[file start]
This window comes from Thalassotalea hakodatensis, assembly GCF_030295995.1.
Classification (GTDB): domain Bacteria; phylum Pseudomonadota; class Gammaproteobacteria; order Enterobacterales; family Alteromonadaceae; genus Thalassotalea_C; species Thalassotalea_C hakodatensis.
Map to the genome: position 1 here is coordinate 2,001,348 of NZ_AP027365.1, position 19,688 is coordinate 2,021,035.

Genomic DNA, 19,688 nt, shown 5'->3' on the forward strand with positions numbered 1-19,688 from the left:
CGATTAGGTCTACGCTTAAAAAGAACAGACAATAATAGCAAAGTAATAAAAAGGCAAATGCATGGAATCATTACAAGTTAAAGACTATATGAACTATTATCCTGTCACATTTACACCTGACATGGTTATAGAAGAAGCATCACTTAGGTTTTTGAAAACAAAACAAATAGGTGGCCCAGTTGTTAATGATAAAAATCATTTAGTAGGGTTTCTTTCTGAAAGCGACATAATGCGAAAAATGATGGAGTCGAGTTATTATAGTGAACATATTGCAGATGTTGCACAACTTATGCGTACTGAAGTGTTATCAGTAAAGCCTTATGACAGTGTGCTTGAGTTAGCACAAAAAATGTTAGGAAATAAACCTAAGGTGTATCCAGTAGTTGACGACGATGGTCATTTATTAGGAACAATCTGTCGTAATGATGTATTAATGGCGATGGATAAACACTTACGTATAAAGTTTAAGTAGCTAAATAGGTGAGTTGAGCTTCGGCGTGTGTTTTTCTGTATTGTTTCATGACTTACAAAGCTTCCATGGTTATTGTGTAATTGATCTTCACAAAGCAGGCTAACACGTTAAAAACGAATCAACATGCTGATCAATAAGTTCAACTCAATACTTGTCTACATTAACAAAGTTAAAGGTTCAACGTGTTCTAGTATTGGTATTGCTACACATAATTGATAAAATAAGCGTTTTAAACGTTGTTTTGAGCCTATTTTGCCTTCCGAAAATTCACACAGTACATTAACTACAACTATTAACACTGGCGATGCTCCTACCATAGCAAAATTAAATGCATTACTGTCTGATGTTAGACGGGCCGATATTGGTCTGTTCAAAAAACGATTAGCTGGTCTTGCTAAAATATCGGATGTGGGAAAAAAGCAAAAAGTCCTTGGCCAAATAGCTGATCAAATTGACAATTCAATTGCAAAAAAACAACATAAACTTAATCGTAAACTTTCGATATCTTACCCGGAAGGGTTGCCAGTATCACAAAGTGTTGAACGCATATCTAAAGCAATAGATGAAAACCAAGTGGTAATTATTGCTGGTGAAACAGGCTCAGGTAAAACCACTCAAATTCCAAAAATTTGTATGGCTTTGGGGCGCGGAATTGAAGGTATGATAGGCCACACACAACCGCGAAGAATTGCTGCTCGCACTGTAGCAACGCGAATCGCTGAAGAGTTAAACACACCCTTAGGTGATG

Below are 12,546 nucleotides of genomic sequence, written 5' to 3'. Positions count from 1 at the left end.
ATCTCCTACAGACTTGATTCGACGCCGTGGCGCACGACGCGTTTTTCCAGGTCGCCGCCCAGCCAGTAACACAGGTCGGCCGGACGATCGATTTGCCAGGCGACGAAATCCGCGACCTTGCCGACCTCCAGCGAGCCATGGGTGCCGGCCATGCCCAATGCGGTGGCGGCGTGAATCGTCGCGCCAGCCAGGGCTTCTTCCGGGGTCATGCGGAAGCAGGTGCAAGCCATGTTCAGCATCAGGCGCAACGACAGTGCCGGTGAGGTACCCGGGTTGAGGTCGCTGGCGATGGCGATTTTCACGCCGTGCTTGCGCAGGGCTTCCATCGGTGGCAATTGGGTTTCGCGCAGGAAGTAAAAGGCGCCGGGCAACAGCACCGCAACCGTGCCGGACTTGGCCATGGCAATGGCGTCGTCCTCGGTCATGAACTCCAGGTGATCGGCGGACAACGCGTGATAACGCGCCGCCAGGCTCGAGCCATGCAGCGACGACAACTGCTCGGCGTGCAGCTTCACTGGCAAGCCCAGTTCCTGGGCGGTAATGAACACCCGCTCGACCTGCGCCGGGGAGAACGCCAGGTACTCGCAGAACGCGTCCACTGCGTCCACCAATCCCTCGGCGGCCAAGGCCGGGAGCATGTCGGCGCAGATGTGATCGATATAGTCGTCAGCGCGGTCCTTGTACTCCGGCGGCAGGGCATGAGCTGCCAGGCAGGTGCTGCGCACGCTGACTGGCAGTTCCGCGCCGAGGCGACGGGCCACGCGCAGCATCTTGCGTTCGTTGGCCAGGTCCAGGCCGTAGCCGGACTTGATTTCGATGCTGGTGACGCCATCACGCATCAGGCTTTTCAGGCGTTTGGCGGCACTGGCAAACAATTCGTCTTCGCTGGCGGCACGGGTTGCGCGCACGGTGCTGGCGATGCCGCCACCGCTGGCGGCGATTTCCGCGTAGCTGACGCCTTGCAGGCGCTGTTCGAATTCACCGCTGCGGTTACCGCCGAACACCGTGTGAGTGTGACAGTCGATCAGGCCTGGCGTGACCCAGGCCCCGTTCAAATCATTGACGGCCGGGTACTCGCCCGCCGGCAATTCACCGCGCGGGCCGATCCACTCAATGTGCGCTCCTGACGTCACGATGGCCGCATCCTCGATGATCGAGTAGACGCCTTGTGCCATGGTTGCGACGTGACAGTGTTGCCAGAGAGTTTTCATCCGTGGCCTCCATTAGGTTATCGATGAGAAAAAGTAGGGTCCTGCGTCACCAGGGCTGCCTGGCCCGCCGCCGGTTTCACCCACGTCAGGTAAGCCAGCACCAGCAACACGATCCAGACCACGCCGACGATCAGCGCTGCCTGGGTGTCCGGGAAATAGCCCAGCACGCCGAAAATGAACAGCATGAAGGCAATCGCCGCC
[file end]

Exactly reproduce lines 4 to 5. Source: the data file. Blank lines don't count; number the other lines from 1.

Genomic DNA, 19,688 nt, shown 5'->3' on the forward strand with positions numbered 1-19,688 from the left:
CGATTAGGTCTACGCTTAAAAAGAACAGACAATAATAGCAAAGTAATAAAAAGGCAAATGCATGGAATCATTACAAGTTAAAGACTATATGAACTATTATCCTGTCACATTTACACCTGACATGGTTATAGAAGAAGCATCACTTAGGTTTTTGAAAACAAAACAAATAGGTGGCCCAGTTGTTAATGATAAAAATCATTTAGTAGGGTTTCTTTCTGAAAGCGACATAATGCGAAAAATGATGGAGTCGAGTTATTATAGTGAACATATTGCAGATGTTGCACAACTTATGCGTACTGAAGTGTTATCAGTAAAGCCTTATGACAGTGTGCTTGAGTTAGCACAAAAAATGTTAGGAAATAAACCTAAGGTGTATCCAGTAGTTGACGACGATGGTCATTTATTAGGAACAATCTGTCGTAATGATGTATTAATGGCGATGGATAAACACTTACGTATAAAGTTTAAGTAGCTAAATAGGTGAGTTGAGCTTCGGCGTGTGTTTTTCTGTATTGTTTCATGACTTACAAAGCTTCCATGGTTATTGTGTAATTGATCTTCACAAAGCAGGCTAACACGTTAAAAACGAATCAACATGCTGATCAATAAGTTCAACTCAATACTTGTCTACATTAACAAAGTTAAAGGTTCAACGTGTTCTAGTATTGGTATTGCTACACATAATTGATAAAATAAGCGTTTTAAACGTTGTTTTGAGCCTATTTTGCCTTCCGAAAATTCACACAGTACATTAACTACAACTATTAACACTGGCGATGCTCCTACCATAGCAAAATTAAATGCATTACTGTCTGATGTTAGACGGGCCGATATTGGTCTGTTCAAAAAACGATTAGCTGGTCTTGCTAAAATATCGGATGTGGGAAAAAAGCAAAAAGTCCTTGGCCAAATAGCTGATCAAATTGACAATTCAATTGCAAAAAAACAACATAAACTTAATCGTAAACTTTCGATATCTTACCCGGAAGGGTTGCCAGTATCACAAAGTGTTGAACGCATATCTAAAGCAATAGATGAAAACCAAGTGGTAATTATTGCTGGTGAAACAGGCTCAGGTAAAACCACTCAAATTCCAAAAATTTGTATGGCTTTGGGGCGCGGAATTGAAGGTATGATAGGCCACACACAACCGCGAAGAATTGCTGCTCGCACTGTAGCAACGCGAATCGCTGAAGAGTTAAACACACCCTTAGGTGATG